I made this video while visiting the camp. The poem, ‘Home’, is by Warsan Shire.They couldn’t have been lovelier to us in the camp. Though they had nothing, they offered us tea, smiles and stories. The media present to us the idea of migrants and refugees ‘swarming’, like a flock of violent animals coming to claim what we have to offer. The only major change came with the photograph of Aylan Kurdi on the beach, when even the most vile papers couldn’t find something mean to say.

The loveliest article: Me and My Syrian Refugee Lodger

All this contrast between violence and tenderness makes me think about the way we choose to show force in theatre. A few years ago I saw Kiss and Cry at the Barbican. It was, and I think remains to be, the most beautiful thing I’ve ever seen. It was all about hands.


Last week I saw An Elephant in the Garden at BOV. Although it’s about the Second World War (and elephants and the circus and love and stuff), I came out unable to stop thinking about the refugee crisis today. An extract of the review:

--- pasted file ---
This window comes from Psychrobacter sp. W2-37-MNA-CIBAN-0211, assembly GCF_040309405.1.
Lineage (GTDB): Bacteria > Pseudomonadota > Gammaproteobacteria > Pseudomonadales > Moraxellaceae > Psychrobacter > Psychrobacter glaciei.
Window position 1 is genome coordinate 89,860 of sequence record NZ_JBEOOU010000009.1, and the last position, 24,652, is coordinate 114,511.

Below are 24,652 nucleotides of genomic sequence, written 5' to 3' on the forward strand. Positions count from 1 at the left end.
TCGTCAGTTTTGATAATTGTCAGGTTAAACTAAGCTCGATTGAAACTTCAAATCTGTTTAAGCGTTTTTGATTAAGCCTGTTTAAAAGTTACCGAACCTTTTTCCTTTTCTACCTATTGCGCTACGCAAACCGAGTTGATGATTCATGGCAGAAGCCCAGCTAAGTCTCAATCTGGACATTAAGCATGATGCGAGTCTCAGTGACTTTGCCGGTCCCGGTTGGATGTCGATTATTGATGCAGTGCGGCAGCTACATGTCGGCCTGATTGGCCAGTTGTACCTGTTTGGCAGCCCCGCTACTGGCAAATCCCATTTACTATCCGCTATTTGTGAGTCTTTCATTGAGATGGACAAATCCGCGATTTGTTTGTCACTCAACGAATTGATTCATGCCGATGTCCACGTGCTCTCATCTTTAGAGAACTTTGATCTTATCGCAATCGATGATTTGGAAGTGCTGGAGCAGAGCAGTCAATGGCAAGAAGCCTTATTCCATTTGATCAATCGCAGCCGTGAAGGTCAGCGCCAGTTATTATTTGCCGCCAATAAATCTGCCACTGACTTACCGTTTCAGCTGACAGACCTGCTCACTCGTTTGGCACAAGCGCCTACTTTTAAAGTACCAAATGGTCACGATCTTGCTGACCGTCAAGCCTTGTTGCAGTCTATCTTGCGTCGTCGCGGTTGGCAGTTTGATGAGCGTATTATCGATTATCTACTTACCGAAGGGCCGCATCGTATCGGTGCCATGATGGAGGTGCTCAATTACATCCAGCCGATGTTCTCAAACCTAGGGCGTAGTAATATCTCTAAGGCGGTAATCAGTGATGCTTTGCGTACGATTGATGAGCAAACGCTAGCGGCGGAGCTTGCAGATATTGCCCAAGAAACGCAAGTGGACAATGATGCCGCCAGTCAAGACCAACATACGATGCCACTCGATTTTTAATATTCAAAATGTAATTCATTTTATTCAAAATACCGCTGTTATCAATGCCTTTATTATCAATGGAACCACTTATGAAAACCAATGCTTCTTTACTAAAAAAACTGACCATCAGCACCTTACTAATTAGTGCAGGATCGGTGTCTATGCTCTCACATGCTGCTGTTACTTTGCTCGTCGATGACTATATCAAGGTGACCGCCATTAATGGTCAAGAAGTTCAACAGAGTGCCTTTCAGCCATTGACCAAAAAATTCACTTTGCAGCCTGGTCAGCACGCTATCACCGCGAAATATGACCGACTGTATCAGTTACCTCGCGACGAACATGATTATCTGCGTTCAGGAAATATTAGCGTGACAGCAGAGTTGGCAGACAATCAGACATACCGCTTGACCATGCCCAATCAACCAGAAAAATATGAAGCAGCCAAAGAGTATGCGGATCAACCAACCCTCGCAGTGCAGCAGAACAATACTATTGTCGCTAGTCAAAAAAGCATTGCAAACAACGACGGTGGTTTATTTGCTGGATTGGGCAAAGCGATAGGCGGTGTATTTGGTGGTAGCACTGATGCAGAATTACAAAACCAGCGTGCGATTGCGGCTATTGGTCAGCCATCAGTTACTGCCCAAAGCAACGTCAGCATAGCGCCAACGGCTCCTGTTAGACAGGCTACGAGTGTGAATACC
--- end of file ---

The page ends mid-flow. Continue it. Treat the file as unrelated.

This little girl, her mother and the elephant are all refugees, fleeing their home for fear of wars and violence. When Elizabeth and her gang are desperately hungry after a few days walking, it is hard not to think of those going with nothing for weeks in camps and boats and in the backs of vans across the world. We know the outcome of the Second World War. The end of the ongoing refugee crisis seems less certain. It might be a children’s show, but An Elephant in the Garden makes us see these refugees as individuals. It makes us sympathise, laugh and fall in love with them. Perhaps Reade’s adaptation of Morpurgo’s book is a sign that we should all be trying to do the same.


On a day when everyone is talking about home and love, strolling down the street holding hands and the comfort of it all- it somehow felt important. It’s just a horrible thought that all this- government decisions, civil wars, hostility and violence- means two people who love each other might not be able to hold hands again.